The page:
“What is important is that any future job taken by a former minister is not in breach of the statement of ministerial standards.”
But an inquiry into lobbying may still be held with Centre Alliance senator Rex Patrick saying he needed to see Dr Parkinson’s advice before making a decision.
Former foreign minister Julie Bishop was accused by Labor of breaching the same code of conduct after she joined the board of Palladium, one of Australia’s top aid partners.
Mr Pyne, who was defence minister before he resigned at the election after 25 years in Parliament, is working two days a month “providing strategic advice to EY, as the firm looks to expand its footprint in the defence industry.”
The government’s statement of ministerial standards declares that ministers must “not lobby, advocate or have business meetings with members of the government, Parliament, public service or defence force on any matters on which they have had dealings as minister in their last 18 months in office”.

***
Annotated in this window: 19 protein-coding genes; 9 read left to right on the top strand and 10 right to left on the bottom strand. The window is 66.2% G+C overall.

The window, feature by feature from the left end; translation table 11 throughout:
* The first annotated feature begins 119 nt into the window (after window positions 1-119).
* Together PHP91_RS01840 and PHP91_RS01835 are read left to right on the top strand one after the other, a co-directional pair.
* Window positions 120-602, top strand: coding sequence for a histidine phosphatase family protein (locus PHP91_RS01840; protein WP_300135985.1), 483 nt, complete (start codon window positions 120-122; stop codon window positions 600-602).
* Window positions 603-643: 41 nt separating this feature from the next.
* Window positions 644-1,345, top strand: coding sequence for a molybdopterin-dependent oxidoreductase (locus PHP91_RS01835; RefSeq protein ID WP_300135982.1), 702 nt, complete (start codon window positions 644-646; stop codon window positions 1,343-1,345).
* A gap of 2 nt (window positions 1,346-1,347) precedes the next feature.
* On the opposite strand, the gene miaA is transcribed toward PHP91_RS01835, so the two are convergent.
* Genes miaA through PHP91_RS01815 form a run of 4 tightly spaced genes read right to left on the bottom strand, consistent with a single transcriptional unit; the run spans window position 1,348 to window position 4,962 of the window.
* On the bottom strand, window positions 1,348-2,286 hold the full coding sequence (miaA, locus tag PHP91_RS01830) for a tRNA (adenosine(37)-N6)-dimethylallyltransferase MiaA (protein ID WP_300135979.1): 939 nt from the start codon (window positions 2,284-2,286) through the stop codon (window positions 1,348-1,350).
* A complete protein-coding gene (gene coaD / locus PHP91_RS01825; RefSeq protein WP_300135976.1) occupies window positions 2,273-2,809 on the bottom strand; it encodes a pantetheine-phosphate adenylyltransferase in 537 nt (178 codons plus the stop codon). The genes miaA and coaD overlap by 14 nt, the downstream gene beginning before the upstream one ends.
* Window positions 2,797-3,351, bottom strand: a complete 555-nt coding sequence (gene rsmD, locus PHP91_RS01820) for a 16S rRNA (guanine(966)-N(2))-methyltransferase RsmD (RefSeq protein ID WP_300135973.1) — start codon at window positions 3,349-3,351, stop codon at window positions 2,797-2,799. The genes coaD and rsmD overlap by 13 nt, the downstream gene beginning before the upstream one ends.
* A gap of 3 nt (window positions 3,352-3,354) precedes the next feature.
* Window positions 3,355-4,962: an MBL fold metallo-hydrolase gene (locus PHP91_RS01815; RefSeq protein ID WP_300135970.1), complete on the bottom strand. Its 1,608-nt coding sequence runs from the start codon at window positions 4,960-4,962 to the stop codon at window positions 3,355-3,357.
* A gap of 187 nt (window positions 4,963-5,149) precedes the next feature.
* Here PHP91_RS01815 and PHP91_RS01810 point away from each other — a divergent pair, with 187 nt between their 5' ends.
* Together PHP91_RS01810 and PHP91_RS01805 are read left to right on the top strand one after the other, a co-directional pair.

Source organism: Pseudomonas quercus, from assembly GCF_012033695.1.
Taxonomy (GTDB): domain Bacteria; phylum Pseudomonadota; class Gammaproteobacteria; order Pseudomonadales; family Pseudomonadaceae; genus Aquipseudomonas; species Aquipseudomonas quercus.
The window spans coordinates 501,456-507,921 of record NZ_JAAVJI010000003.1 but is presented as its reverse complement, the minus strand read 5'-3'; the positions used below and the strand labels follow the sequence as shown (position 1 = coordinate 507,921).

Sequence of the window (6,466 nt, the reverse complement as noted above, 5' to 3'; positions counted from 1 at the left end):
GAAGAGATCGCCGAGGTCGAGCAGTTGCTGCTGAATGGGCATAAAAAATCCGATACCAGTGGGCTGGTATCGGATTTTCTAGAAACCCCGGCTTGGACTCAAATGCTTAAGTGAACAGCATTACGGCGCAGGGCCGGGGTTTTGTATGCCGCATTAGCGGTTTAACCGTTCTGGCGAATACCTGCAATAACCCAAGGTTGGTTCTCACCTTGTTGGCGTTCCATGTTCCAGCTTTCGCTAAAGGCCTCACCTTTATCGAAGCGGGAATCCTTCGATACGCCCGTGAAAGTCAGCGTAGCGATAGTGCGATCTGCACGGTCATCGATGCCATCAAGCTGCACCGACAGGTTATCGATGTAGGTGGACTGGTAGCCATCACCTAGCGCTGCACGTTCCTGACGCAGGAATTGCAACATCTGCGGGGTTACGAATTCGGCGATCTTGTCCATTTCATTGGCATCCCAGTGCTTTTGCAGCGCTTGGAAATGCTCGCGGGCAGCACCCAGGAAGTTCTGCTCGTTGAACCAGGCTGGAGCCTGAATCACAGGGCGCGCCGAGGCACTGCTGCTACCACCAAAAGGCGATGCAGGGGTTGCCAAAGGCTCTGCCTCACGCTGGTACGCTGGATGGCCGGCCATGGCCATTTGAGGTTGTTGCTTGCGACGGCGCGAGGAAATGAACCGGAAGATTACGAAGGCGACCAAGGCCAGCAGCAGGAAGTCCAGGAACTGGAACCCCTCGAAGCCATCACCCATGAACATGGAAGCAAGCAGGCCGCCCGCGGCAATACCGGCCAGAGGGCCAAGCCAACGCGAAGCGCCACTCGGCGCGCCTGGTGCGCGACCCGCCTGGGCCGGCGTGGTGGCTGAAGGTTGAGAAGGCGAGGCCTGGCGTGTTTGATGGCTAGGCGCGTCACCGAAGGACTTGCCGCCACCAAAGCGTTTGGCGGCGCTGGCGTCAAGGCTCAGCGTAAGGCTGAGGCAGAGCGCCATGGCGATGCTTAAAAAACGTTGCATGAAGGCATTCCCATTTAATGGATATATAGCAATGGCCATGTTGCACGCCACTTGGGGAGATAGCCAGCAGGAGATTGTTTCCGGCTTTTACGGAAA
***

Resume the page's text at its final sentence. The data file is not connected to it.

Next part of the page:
That restriction is in place for 18 months after departure.
“Ministers are also required to undertake that, on leaving office, they will not take personal advantage of information to which they have had access as a minister, where that information is not generally available to the public,” it adds.
Senator Patrick said he needed more evidence before updating his position.
“I need to see the evidence that the PM is relying on to reach his finding – it needs to cover off on Pyne’s [and Bishop’s] intended role, the reasons for hiring, the expectations of the parties to the employment contracts and the processes and procedures in place in the companies to prevent future breaches,” he said.
“I will hear what Minister Cormann has to say and then make a decision as to whether to ask the Senate to initiate an inquiry.”
Senator Cormann will make a statement to Parliament about the review later today.
Max is a journalist at The Sydney Morning Herald and The Age.